SADC proves we’re better together

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Leslie Chimbama

The United States Ambassador to Zimbabwe Brian Nichols says SADC must play an “assertive” role in solving what he believes is a deepening crisis in Harare.

“This is an opportunity for (SADC) to stand up to the excesses that are taking place here in terms of human rights abuses. And this is an opportunity for SADC to promote a more prosperous region,” Nichols told TimesLIVE SA.

He went on: “We have had a couple of high-level meetings with President (Emmerson) Mnangagwa. From Washington, secretary of state for African Affairs, Tibor Nagy has met with President Mnangagwa twice — once on the margins of the UN General Assembly in 2018, and then last year at the African CEO Summit in Maputo. At that time we talked about our desire to have a stronger relationship.

“But that depended on this government pursuing strong and irreversible reforms and, unfortunately, we are waiting for many of those reforms still to take place.”

This was the first time Nichols spoke publicly after ZANU-PF acting spokesperson Patrick Chinamasa called him a thug in July.

Chinamasa’s remarks came after opposition parties across Southern Africa acted in concert to claim there was a human rights crisis in Zimbabwe.

Authorities in Harare have categorically stated that this organised onslaught was being choreographed by people like Nichols.

SADC, it seems, believes Harare’s narrative and regional leaders, at their last summit, reiterated that the US must lift its economic sanctions on Zimbabwe.

The sanctions, as we all know, were imposed because of Zimbabwe’s land reform programme and have nothing to do with alleged human rights abuses in their origin.

And they have been choking Zimbabwe’s economy for 20 years now, which has had a ripple effect on the entire region.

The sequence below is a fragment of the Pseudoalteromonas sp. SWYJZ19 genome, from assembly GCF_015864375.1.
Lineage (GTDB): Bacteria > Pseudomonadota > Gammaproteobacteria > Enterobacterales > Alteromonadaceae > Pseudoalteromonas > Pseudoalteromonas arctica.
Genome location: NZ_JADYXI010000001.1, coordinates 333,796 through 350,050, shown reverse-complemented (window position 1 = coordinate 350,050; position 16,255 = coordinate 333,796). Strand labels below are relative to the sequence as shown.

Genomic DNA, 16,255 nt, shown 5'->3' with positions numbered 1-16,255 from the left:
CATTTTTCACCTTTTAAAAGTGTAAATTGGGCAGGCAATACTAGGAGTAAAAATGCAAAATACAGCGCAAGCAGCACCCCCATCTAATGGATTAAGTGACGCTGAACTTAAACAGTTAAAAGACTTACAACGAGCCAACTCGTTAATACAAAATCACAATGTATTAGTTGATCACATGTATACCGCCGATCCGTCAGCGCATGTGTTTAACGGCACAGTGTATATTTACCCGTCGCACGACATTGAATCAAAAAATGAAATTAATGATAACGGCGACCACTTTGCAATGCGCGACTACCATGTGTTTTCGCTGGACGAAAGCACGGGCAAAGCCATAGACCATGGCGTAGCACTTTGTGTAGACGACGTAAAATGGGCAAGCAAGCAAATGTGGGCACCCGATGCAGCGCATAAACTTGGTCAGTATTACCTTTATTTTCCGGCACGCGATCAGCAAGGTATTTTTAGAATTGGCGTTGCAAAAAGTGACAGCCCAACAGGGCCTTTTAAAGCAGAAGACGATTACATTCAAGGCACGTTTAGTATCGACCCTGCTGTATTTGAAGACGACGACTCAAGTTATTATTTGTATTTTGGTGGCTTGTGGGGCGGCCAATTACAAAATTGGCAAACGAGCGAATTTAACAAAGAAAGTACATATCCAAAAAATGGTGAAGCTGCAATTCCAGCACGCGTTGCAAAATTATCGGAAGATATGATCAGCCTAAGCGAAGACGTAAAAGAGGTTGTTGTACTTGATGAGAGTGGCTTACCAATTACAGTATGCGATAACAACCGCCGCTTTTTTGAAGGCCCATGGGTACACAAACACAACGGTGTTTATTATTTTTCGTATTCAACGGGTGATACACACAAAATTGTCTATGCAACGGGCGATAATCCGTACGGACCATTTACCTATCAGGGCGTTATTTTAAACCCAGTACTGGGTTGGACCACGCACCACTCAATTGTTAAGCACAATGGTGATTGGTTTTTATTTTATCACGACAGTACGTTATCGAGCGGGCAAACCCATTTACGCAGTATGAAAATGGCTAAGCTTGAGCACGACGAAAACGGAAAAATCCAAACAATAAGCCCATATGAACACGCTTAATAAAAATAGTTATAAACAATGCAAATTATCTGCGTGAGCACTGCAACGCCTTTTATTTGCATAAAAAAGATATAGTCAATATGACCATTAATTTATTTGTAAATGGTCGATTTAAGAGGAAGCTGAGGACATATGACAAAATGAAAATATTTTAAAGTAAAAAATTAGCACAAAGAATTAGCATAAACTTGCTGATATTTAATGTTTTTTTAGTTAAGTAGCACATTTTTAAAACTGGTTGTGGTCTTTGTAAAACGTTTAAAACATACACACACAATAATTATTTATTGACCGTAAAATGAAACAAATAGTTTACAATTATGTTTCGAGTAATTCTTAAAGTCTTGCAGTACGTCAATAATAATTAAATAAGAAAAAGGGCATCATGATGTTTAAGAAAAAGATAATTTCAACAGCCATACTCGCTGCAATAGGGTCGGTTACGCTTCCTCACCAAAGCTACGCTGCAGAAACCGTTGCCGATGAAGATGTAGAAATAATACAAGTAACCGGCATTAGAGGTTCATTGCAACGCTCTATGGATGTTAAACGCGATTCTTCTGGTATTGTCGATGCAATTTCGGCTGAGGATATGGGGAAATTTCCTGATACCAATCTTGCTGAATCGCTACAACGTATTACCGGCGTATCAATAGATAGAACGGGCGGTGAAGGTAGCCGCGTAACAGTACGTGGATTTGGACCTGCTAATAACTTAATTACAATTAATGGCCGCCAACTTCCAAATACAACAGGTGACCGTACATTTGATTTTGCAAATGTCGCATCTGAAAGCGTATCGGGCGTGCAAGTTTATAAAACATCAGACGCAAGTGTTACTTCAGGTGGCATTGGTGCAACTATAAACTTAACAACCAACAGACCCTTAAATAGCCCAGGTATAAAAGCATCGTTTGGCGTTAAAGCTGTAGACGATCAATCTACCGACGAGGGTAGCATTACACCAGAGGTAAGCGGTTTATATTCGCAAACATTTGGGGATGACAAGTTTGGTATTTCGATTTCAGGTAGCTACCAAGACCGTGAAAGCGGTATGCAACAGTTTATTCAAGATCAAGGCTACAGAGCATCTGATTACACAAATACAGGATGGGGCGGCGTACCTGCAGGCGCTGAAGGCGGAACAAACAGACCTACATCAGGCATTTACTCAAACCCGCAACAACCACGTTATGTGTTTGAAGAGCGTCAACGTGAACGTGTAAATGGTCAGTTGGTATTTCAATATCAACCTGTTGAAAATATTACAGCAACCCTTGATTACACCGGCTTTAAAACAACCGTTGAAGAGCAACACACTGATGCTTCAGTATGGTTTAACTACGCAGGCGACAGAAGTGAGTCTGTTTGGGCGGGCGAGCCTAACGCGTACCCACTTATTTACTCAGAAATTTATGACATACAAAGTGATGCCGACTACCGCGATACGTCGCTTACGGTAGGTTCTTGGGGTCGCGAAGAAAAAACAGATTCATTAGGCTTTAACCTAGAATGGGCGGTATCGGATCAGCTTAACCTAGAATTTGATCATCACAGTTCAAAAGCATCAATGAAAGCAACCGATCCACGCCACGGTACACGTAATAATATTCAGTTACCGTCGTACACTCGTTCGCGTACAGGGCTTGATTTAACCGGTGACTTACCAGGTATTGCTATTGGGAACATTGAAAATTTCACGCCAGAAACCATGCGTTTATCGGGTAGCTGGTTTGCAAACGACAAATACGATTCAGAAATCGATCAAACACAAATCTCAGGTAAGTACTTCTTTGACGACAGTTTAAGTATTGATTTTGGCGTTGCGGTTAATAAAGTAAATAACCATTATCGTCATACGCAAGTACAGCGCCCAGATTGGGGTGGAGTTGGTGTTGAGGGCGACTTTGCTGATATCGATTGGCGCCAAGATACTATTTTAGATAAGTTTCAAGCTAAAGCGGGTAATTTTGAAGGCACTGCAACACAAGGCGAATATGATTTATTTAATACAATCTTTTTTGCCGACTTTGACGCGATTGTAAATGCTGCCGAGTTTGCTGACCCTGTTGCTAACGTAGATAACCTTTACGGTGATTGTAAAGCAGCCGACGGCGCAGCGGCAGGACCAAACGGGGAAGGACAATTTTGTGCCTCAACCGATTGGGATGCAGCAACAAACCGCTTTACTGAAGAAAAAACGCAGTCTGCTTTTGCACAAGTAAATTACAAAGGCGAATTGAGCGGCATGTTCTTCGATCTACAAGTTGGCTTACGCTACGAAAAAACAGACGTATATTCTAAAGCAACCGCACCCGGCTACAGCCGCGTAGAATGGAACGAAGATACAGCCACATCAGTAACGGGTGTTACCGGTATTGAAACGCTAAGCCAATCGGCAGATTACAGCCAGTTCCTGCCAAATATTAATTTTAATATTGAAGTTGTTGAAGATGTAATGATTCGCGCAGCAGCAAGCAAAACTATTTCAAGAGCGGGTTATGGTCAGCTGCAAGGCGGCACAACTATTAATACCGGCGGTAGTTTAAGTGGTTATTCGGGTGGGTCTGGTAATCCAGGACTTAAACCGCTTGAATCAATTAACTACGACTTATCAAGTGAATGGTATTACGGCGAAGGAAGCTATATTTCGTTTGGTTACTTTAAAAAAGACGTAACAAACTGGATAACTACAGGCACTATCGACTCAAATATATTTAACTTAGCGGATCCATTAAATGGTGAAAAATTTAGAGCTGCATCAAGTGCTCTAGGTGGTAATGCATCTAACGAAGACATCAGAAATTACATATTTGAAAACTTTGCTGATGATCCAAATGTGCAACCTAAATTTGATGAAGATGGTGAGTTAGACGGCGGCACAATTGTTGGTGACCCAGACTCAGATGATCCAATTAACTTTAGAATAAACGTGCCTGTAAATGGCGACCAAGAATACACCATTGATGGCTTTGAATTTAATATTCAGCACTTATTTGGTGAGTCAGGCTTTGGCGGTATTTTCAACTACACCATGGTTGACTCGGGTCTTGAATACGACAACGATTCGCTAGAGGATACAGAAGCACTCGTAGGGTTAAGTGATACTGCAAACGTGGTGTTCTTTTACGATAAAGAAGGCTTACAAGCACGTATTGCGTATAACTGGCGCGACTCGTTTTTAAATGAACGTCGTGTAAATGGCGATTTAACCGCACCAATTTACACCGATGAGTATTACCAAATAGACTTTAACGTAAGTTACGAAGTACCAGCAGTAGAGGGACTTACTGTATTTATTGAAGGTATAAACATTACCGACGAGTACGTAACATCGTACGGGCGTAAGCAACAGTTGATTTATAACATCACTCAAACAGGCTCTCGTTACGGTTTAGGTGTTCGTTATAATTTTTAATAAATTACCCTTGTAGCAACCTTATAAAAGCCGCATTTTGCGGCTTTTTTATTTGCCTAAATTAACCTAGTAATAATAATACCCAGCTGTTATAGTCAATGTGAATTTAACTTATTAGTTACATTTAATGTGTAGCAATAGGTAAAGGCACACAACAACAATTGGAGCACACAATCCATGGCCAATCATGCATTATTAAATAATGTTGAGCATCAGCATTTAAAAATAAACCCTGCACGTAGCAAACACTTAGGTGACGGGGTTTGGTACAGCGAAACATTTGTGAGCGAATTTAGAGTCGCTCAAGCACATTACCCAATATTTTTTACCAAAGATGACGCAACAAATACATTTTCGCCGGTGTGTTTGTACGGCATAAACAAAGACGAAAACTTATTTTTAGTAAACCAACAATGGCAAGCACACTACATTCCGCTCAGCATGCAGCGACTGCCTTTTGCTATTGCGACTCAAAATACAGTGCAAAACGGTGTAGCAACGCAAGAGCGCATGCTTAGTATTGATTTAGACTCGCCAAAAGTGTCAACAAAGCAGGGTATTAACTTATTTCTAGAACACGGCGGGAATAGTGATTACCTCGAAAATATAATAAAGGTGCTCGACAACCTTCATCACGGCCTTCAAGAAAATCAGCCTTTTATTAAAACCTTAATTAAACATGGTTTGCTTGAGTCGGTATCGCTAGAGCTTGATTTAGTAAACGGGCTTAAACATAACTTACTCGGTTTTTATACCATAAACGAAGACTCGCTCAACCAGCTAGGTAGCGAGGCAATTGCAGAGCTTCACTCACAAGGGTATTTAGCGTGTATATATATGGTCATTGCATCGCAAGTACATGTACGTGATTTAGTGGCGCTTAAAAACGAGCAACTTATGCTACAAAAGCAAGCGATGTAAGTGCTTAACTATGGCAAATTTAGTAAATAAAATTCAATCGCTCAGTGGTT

What the US does not tell the world is that it will only lift sanctions if Zimbabwe reverts to pre-1998 land tenure patterns, when about 6,000 whites controlled 87 percent of the prime farmland.

That land is now in the hands of 300,000 black families.

 

 

Politics of Land

 

Zimbabwe’s land reform programme presents a threat to Western interests, which is why people like Nichols are trying to bully SADC.

The West does not want to see countries like Namibia and South Africa democratising land ownership.

In essence, the sanctions were thus not solely directed at Zimbabwe but were indeed instituted as a threat to the whole SADC region.

Many Southern African countries fought liberation struggles with land ownership being at the core of their grievances.

Unresolved land issues present problems for liberation movements across SADC, and Western powers actively seek to discourage tenure reforms.

It is a double-edged sword for ruling parties: they are damned by their own people if they don’t do land reforms, and they are damned by the West if they institute land reforms.

This is particularly the case in Namibia and South Africa, and in Kenya a little further from home.

 

SADC’s Stand

 

The sanctions in Zimbabwe are meant to scare other nations away from land reforms, and thankfully SADC leaders are alive to this.

To better contextualise the matter, it is important to keep in mind the strategic importance of Zimbabwe to regional trade.

Zimbabwe provides a link to other countries when it comes to overland transportation of goods and provision of strategic services.

As such, SADC has taken an “assertive” role on Zimbabwe, but just not in the way Nichols and his ilk would prefer.

At their 39th Summit Heads of State and Government in Dar es Salaam in August 2019, SADC took an assertive move by declaring October 25 as the Anti-Sanctions Day, when the region will collectively call for the unconditional removal of the widely discredited embargo.

SADC Executive Secretary Dr Stergomena Tax, trading the bloc’s resolutions, said:

“Summit noted the adverse impact on the economy of Zimbabwe and the region at large of prolonged economic sanctions imposed on Zimbabwe and expressed solidarity with Zimbabwe, and called for the immediate lifting of sanctions to facilitate socio-economic recovery in the country.

“Summit declared the 25 October as the date on which SADC member states can collectively voice their disapproval of the sanctions through various activities and platforms until the sanctions are lifted.”

Then at this year’s summit, SADC reinforced this stand.

All too often, people disparage SADC and claim that it is ineffective. We could easily get into a list of the bloc’s success stories and argue the matter all day long.

But for present purposes, suffice to say when it comes to advancing the common interests of Southern Africa, not of the West, SADC leads the way in showing that we are stronger together.

This is the kind of regional solidarity that will take Southern Africa forward.

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